Backers of the rider were trying to use a tactic that succeeded in 2011 when Congress removed wolves in Idaho, Montana and sections of Utah, Washington and Oregon from the list.
“Cooler heads prevailed in Congress,” said Wayne Pacelle, CEO of the Humane Society of the United States. He said a letter written by Sens. Cory Booker, D-New Jersey, and Barbara Boxer, D-California, and signed by 23 other senators including Gary Peters, D-Michigan, helped make the difference.
The combined wolf population in the western Great Lakes region is estimated at 3,700, including about 2,200 in Minnesota, while Wyoming has around 333.
U.S. District Judge Beryl Howell ruled last December that the western Great Lakes states didn’t have suitable plans to safeguard wolves, and that the animals haven’t come close to repopulating their former range. Her decision prevented Minnesota and Wisconsin from holding sport wolf hunting and trapping seasons this fall. Michigan hasn’t held a hunt since 2013. Another federal judge issued a similar decision in September 2014 in a Wyoming case.
The Obama administration, Michigan, Wisconsin and Wyoming are appealing the two decisions. Minnesota is not formally a party to the Midwest case, but the state attorney general’s office filed an amicus brief Tuesday supporting a reversal.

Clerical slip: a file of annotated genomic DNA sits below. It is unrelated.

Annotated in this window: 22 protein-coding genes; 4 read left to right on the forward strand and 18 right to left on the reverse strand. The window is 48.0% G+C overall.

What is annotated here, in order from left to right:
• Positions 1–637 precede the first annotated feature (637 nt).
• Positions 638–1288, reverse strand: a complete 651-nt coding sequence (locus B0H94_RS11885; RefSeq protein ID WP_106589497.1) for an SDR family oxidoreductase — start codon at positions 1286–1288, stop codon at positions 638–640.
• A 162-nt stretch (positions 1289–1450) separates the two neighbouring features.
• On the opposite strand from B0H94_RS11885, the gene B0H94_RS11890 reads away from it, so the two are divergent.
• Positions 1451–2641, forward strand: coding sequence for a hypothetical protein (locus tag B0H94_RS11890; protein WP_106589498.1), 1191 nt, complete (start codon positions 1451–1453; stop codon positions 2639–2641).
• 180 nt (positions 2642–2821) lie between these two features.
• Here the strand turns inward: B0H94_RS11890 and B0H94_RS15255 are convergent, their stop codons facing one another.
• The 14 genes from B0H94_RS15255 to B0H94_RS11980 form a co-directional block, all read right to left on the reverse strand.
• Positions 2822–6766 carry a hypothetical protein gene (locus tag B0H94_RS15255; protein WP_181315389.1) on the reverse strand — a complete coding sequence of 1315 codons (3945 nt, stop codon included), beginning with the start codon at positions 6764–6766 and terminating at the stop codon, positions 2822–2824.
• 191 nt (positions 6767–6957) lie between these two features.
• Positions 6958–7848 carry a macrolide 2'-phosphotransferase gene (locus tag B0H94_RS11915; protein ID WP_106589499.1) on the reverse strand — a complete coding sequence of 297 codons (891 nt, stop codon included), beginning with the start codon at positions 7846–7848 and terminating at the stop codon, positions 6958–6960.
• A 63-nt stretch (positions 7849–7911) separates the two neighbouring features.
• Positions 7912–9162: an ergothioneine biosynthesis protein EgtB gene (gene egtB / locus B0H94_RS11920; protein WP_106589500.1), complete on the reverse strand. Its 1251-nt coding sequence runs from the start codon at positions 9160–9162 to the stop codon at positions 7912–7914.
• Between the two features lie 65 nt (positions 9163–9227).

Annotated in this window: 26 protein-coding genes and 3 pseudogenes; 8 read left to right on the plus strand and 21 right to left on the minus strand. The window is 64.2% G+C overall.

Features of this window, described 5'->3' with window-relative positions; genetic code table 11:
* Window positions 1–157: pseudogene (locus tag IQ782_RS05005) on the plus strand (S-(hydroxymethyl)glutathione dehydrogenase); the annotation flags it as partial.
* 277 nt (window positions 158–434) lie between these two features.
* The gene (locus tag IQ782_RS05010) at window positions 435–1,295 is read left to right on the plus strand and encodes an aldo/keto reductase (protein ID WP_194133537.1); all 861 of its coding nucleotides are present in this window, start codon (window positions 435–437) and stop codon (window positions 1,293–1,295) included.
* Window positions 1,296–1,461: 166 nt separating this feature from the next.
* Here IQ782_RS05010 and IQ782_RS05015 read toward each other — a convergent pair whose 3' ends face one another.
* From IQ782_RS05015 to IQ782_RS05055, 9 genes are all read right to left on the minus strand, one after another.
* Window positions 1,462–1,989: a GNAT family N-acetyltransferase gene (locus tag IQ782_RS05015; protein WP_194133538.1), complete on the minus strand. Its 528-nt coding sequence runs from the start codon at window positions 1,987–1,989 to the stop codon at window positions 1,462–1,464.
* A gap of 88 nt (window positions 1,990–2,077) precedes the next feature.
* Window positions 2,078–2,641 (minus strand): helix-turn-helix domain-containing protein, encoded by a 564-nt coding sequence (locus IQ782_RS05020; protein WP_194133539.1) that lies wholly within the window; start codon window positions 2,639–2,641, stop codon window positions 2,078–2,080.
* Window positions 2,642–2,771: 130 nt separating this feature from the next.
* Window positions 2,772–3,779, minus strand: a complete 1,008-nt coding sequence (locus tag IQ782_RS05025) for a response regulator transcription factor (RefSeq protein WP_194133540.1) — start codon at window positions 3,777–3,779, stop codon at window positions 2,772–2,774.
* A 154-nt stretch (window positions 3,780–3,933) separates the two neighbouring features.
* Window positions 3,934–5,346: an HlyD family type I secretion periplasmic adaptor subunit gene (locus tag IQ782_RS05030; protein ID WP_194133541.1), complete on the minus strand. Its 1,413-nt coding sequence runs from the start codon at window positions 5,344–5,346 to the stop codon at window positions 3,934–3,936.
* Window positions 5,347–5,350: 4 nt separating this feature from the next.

The brief says Minnesota’s wolf management plan will ensure the animals continue to thrive in the state. It says Minnesota’s wolf population and range have expanded to the point of saturating the habitat in the state since the animals went on the endangered list in 1973, creating “human-wolf conflict that is unique in its cost and prevalence.”
A similar appeal is pending in the Wyoming case. Pacelle said his group, which filed the lawsuit in the Midwest case, will keep up the fight.
“This is not the end of the process, but it’s a good outcome because Congress is showing restraint and not trying to cherry-pick a species and remove it from the list of endangered animals,” Pacelle said.
Source / CBS Minnesota
From: Duluth News Tribune
February 22nd, 2015 by Lisa Herthel-Hendrickson